Fishing Report! 12-11-06
Striped marlin and dorado continue to lead the way in terms of the offshore species here on the East Cape. Good numbers of stripers are around and susceptible to both trolled lures and pitched live bait. Primarily mackerel are available as bait. Average size for the mahi-mahi have dropped a bit from the huge fish we were seeing earlier in the fall (some 60-pounders were being caught!). Dorado now are in the 25-35 pound range, still a nice size. The yellowfin tuna schools have moved out of our area, which is typical for this time of year as the water temperatures cool from their 90-degree summer range into the low-70’s. Our water temps are ranging from 72-78 degrees now. A few nice wahoo are being caught in the 40-pound range, and our biggest blue marlin of the fall weighed in at over 500 pounds.
Inshore, some sierra mackerel are in the vicinity of La Ribera, and a few roosterfish are still being caught, although the fish are small. Pargo and cabrilla snappers round out the inshore opportunities.
The resorts are gearing up for the holidays, at full capacity, with lots of guests enjoying the serenity of the East Cape during holiday vacation time, and fewer people traveling to our hotels specifically for the fishing. This gives us an opportunity to pull some of our fleet from the water in shifts for regular maintenance, equipment upgrades, and hull paintings. We’re very excited for 2007, when we’ll be putting the biggest sportfishing fleet in Mexico back in the water at fulll throttle (78 boats), with many of our most popular boats as clean and freshly painted as they have ever been! Cummins Marine, our power plant provider, really likes us since we’ve been ordering so many new engines for our fleet. This means faster boats, cleaner-burning engines, and more fishing fun than ever before will be in store for our guests in 2007!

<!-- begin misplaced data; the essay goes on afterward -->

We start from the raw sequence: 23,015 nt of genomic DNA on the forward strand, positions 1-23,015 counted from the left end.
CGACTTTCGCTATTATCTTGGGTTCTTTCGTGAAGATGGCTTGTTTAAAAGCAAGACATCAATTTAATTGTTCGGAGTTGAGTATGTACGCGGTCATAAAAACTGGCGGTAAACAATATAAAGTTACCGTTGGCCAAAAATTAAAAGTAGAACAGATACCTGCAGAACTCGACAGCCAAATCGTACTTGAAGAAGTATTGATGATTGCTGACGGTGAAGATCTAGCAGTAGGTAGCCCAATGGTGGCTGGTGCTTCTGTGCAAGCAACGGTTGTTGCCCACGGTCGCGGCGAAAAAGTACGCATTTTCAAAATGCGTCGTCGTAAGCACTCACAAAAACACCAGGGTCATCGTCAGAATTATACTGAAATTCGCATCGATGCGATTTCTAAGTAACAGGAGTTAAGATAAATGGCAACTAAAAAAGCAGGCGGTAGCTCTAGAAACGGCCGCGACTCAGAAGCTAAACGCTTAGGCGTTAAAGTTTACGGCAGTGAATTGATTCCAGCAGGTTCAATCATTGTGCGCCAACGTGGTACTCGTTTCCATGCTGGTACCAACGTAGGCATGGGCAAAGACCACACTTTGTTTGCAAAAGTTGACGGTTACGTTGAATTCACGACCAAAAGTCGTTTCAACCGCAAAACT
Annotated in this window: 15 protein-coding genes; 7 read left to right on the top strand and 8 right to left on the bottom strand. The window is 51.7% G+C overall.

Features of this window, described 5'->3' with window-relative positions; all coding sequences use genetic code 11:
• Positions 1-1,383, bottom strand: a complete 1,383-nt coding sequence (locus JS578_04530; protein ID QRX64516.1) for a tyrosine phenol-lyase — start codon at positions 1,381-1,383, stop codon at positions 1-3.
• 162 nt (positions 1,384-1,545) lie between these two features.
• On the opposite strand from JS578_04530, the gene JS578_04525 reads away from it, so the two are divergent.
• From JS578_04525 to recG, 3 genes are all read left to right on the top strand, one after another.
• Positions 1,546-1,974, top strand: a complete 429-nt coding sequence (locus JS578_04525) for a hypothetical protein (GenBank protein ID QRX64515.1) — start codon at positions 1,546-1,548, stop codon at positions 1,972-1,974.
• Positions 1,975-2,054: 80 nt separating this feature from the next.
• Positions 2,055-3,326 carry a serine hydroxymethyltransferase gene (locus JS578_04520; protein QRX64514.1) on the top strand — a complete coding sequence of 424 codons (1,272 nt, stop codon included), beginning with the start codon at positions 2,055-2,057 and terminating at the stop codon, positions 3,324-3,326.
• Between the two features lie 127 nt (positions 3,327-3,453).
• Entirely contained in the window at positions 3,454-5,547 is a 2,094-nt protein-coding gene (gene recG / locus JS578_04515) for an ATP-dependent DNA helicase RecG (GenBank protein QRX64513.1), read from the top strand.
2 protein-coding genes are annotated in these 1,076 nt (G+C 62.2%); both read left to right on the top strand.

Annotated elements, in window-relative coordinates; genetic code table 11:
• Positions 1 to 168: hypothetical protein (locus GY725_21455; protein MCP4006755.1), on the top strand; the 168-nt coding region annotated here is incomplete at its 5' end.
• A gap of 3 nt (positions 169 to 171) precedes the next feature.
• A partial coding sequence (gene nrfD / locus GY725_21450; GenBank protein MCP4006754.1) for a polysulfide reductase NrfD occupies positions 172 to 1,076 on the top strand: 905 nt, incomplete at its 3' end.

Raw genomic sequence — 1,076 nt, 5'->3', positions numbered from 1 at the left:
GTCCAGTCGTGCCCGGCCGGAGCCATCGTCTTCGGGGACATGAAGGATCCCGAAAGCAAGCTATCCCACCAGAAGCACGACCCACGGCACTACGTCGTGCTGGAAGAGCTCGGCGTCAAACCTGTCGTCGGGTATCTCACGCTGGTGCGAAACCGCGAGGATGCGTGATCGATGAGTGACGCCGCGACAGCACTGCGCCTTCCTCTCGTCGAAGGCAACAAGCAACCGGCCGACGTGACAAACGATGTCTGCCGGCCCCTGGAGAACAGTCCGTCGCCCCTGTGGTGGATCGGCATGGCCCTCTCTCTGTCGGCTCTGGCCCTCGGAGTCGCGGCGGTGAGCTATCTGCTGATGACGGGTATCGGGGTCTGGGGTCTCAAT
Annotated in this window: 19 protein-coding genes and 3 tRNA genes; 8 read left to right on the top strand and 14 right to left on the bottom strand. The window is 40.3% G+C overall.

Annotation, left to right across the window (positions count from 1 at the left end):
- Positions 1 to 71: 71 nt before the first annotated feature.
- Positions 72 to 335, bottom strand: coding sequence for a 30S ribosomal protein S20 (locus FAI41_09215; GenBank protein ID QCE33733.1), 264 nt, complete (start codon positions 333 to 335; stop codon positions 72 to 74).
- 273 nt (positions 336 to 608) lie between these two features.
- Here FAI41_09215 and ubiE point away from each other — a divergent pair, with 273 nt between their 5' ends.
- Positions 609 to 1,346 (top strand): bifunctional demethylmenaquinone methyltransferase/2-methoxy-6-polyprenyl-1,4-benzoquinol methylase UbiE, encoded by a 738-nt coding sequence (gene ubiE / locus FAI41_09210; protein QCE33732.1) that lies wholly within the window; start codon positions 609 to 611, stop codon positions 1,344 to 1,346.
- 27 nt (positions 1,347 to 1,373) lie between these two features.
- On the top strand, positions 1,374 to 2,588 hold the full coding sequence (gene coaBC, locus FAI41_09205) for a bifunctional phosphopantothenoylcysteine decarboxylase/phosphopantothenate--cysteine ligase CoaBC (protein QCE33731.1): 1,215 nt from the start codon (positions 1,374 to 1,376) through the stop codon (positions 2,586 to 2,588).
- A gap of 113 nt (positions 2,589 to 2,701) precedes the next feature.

Fishing Report! 11-9-06
The craziness of October is now behind us. October traditionally is our busiest month of the year, with several large groups participating in ï¿½funï¿½ tournaments taking up large blocks of rooms. It wraps up a busy summer where we are fishing ï¿½wide openï¿½ every single day with the entire fleet on the water most days. We are so blessed with the tremendous bounty on the Sea of Cortez, and with the catch-and-release ethic entrenched with so many of our guests, the billfish populations remain incredibly consistent from season to season.
Striped marlin continue to lead the way with both numbers and tremendous average size. This has been a very good year for the stripers, and some days are still providing multiple hookups for some of the boats. More than a dozen striped marlin over 200# have been released in just the past few weeks, with many more from the 100-200# class also in the mix. Sailfish numbers have started to dwindle somewhat with cooling water temperatures, which are ranging from 74-80 degrees on our fishing grounds. Trolled lures are taking most of the fish, but with an abundance of mackeral, caballitos, and sardines available, a lot of bait-and-switch is going on with marlin and sails coming into the lure spread and then biting on a pitched live bait.